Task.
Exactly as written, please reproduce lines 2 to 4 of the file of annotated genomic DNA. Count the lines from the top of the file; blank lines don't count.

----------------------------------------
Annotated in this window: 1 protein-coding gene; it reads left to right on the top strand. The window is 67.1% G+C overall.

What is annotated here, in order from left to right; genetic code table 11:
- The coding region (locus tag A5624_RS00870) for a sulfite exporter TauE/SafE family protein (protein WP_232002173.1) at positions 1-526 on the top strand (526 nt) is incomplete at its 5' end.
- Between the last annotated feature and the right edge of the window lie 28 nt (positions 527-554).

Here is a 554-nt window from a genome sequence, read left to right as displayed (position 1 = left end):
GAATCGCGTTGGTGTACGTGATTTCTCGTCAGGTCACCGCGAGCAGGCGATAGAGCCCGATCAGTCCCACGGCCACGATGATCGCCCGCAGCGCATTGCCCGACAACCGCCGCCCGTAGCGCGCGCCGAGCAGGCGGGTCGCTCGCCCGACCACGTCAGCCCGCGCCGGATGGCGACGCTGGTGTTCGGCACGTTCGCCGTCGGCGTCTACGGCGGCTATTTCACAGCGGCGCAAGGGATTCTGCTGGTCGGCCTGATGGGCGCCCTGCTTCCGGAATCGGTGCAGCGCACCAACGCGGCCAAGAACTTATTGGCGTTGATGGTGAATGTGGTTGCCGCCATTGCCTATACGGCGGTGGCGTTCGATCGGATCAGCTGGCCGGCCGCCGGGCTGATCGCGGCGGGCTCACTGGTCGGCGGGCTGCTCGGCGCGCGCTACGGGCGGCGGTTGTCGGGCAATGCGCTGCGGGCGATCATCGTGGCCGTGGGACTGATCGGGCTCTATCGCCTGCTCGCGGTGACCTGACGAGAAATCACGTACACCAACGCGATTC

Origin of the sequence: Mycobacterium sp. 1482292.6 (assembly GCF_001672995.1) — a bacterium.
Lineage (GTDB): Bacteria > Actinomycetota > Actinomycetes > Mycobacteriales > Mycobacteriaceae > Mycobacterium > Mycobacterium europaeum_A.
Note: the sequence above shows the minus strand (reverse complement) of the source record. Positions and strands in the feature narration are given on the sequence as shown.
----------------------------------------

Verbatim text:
What is annotated here, in order from left to right; genetic code table 11:
- The coding region (locus tag A5624_RS00870) for a sulfite exporter TauE/SafE family protein (protein WP_232002173.1) at positions 1-526 on the top strand (526 nt) is incomplete at its 5' end.
- Between the last annotated feature and the right edge of the window lie 28 nt (positions 527-554).